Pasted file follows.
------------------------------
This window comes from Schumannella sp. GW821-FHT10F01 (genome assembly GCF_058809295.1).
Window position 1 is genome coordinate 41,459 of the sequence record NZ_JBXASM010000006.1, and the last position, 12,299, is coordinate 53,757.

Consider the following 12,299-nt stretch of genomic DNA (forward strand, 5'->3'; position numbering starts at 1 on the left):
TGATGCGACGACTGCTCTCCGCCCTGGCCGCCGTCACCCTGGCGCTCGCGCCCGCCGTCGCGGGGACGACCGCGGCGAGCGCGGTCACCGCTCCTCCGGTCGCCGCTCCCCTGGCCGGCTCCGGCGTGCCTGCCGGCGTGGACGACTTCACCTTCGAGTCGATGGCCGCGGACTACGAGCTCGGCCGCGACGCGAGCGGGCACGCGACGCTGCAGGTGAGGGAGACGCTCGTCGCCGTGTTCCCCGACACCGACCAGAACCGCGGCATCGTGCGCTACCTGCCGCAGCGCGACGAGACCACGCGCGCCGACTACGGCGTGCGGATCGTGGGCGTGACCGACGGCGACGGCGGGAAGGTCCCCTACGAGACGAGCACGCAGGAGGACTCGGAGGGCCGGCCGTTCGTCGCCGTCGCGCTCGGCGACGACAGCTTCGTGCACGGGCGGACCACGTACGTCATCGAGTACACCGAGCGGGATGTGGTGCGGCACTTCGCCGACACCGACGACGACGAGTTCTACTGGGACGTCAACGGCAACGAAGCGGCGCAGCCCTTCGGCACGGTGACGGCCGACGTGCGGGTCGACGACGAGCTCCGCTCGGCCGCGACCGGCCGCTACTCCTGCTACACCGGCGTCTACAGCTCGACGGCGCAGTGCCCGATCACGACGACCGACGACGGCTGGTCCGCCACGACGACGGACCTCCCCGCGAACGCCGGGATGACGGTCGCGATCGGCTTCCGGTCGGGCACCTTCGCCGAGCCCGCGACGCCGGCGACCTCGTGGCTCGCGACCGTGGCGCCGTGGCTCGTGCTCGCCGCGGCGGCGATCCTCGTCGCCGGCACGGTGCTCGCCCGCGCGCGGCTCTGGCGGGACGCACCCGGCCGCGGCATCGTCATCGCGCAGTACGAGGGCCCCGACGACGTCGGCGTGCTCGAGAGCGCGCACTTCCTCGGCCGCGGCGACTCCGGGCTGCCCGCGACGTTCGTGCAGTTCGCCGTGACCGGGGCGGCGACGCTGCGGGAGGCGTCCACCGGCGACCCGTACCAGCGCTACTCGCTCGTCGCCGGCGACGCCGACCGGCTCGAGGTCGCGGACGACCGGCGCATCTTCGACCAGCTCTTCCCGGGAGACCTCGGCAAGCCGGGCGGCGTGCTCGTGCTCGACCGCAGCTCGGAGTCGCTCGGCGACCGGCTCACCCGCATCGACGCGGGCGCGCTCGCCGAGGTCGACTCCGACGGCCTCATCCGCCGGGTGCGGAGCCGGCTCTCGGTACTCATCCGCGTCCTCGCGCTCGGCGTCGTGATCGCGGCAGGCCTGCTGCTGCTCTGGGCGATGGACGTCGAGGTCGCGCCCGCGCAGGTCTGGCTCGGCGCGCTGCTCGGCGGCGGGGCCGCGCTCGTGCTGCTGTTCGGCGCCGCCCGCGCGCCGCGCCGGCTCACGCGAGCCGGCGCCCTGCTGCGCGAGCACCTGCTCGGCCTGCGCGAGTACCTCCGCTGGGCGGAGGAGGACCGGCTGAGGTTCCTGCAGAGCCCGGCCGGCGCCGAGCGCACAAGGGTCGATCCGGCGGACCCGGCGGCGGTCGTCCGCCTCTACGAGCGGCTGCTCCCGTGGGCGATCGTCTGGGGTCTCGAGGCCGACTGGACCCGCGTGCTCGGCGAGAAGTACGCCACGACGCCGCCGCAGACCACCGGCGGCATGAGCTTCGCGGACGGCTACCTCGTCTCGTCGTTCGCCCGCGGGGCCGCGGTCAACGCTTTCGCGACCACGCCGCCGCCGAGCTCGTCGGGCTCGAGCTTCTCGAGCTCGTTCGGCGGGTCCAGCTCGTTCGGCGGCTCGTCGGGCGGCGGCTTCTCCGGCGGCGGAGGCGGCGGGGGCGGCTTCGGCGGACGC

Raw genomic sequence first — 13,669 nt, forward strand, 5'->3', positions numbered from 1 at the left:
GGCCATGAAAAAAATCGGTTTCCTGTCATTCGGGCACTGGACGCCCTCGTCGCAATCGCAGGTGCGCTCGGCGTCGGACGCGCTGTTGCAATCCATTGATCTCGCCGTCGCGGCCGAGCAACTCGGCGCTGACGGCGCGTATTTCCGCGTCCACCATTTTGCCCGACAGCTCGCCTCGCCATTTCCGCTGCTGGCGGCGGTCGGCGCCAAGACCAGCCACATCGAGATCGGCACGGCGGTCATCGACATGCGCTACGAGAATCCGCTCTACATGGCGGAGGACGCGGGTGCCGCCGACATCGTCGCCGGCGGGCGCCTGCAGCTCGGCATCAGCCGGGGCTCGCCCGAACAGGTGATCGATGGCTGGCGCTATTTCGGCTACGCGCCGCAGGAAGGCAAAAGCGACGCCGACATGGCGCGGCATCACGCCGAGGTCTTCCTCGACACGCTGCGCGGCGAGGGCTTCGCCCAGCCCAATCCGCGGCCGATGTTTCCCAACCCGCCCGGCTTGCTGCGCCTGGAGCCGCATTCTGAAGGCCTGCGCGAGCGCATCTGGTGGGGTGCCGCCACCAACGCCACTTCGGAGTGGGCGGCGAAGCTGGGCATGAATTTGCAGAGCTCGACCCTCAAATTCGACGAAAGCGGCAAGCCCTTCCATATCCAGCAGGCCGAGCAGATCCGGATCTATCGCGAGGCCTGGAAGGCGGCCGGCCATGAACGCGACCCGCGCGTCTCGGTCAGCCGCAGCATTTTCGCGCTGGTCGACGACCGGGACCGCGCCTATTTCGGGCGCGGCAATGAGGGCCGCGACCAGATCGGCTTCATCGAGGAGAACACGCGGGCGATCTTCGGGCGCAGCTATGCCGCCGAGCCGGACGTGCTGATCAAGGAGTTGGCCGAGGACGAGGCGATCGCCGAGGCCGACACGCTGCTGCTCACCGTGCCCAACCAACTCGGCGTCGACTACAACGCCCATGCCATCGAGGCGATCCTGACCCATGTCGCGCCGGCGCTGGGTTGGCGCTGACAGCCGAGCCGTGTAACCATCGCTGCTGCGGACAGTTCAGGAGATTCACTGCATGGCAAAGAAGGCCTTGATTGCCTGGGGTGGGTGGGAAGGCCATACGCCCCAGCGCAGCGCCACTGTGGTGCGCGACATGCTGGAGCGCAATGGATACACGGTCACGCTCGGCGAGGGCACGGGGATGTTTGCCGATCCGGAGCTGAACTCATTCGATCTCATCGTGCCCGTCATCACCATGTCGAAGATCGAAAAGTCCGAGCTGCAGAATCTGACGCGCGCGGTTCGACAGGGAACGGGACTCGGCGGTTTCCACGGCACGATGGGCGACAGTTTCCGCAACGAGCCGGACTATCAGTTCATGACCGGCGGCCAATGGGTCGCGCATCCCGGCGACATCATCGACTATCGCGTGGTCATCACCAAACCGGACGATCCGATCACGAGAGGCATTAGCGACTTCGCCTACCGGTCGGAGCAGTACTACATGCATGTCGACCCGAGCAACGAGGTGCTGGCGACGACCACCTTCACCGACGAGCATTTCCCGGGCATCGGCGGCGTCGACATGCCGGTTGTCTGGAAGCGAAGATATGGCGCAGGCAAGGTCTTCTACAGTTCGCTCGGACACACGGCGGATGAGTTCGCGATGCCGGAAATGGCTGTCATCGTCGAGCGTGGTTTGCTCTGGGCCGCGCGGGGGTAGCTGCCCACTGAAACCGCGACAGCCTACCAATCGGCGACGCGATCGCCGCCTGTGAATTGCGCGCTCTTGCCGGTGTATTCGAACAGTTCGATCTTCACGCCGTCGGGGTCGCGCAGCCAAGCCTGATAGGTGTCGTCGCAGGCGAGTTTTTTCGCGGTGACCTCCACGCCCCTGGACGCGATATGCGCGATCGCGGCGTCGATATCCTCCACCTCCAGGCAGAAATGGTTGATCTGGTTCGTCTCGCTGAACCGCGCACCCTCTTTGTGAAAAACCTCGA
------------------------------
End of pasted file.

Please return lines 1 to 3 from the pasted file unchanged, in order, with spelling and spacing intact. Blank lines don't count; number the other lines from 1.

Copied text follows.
This window comes from Schumannella sp. GW821-FHT10F01 (genome assembly GCF_058809295.1).
Window position 1 is genome coordinate 41,459 of the sequence record NZ_JBXASM010000006.1, and the last position, 12,299, is coordinate 53,757.

Consider the following 12,299-nt stretch of genomic DNA (forward strand, 5'->3'; position numbering starts at 1 on the left):